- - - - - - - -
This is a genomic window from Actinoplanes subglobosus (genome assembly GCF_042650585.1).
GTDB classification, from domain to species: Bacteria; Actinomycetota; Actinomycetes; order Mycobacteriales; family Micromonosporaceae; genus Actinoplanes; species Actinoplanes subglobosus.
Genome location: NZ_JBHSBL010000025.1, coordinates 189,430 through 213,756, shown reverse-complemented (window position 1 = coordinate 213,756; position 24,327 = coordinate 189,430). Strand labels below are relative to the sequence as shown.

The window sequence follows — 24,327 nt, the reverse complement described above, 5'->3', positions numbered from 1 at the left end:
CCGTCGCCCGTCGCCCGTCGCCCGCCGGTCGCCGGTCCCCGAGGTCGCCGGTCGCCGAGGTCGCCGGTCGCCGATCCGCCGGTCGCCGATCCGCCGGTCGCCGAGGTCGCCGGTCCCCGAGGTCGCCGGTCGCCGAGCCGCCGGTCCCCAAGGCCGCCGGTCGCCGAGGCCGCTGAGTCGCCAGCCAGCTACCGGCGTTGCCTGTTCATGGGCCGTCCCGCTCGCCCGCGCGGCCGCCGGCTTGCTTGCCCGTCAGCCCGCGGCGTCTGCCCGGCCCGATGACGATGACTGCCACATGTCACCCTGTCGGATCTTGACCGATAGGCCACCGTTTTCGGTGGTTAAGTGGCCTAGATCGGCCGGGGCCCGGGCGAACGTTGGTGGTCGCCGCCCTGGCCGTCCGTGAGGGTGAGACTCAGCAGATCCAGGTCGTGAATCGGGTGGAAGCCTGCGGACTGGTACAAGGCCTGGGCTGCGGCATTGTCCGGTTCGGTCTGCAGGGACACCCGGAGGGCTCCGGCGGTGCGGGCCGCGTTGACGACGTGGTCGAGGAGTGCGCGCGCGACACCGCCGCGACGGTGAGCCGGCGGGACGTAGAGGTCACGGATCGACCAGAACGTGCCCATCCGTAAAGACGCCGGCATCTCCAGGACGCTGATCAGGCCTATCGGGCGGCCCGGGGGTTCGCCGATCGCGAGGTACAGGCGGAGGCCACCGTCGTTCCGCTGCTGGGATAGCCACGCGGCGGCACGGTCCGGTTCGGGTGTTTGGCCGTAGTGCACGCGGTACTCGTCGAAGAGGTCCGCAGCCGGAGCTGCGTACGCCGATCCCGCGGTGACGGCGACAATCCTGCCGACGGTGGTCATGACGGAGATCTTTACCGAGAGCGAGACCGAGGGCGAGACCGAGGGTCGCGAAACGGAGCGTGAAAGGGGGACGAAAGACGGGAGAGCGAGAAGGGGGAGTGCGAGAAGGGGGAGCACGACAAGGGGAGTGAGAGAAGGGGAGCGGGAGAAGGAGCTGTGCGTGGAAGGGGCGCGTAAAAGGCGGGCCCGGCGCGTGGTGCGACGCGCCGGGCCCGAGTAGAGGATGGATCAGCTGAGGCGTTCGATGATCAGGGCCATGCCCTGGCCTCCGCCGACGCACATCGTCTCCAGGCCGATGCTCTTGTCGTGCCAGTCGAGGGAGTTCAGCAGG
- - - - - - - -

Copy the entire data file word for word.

This is a genomic window from Actinoplanes subglobosus (genome assembly GCF_042650585.1).
GTDB classification, from domain to species: Bacteria; Actinomycetota; Actinomycetes; order Mycobacteriales; family Micromonosporaceae; genus Actinoplanes; species Actinoplanes subglobosus.
Genome location: NZ_JBHSBL010000025.1, coordinates 189,430 through 213,756, shown reverse-complemented (window position 1 = coordinate 213,756; position 24,327 = coordinate 189,430). Strand labels below are relative to the sequence as shown.

The window sequence follows — 24,327 nt, the reverse complement described above, 5'->3', positions numbered from 1 at the left end:
CCGTCGCCCGTCGCCCGTCGCCCGCCGGTCGCCGGTCCCCGAGGTCGCCGGTCGCCGAGGTCGCCGGTCGCCGATCCGCCGGTCGCCGATCCGCCGGTCGCCGAGGTCGCCGGTCCCCGAGGTCGCCGGTCGCCGAGCCGCCGGTCCCCAAGGCCGCCGGTCGCCGAGGCCGCTGAGTCGCCAGCCAGCTACCGGCGTTGCCTGTTCATGGGCCGTCCCGCTCGCCCGCGCGGCCGCCGGCTTGCTTGCCCGTCAGCCCGCGGCGTCTGCCCGGCCCGATGACGATGACTGCCACATGTCACCCTGTCGGATCTTGACCGATAGGCCACCGTTTTCGGTGGTTAAGTGGCCTAGATCGGCCGGGGCCCGGGCGAACGTTGGTGGTCGCCGCCCTGGCCGTCCGTGAGGGTGAGACTCAGCAGATCCAGGTCGTGAATCGGGTGGAAGCCTGCGGACTGGTACAAGGCCTGGGCTGCGGCATTGTCCGGTTCGGTCTGCAGGGACACCCGGAGGGCTCCGGCGGTGCGGGCCGCGTTGACGACGTGGTCGAGGAGTGCGCGCGCGACACCGCCGCGACGGTGAGCCGGCGGGACGTAGAGGTCACGGATCGACCAGAACGTGCCCATCCGTAAAGACGCCGGCATCTCCAGGACGCTGATCAGGCCTATCGGGCGGCCCGGGGGTTCGCCGATCGCGAGGTACAGGCGGAGGCCACCGTCGTTCCGCTGCTGGGATAGCCACGCGGCGGCACGGTCCGGTTCGGGTGTTTGGCCGTAGTGCACGCGGTACTCGTCGAAGAGGTCCGCAGCCGGAGCTGCGTACGCCGATCCCGCGGTGACGGCGACAATCCTGCCGACGGTGGTCATGACGGAGATCTTTACCGAGAGCGAGACCGAGGGCGAGACCGAGGGTCGCGAAACGGAGCGTGAAAGGGGGACGAAAGACGGGAGAGCGAGAAGGGGGAGTGCGAGAAGGGGGAGCACGACAAGGGGAGTGAGAGAAGGGGAGCGGGAGAAGGAGCTGTGCGTGGAAGGGGCGCGTAAAAGGCGGGCCCGGCGCGTGGTGCGACGCGCCGGGCCCGAGTAGAGGATGGATCAGCTGAGGCGTTCGATGATCAGGGCCATGCCCTGGCCTCCGCCGACGCACATCGTCTCCAGGCCGATGCTCTTGTCGTGCCAGTCGAGGGAGTTCAGCAGG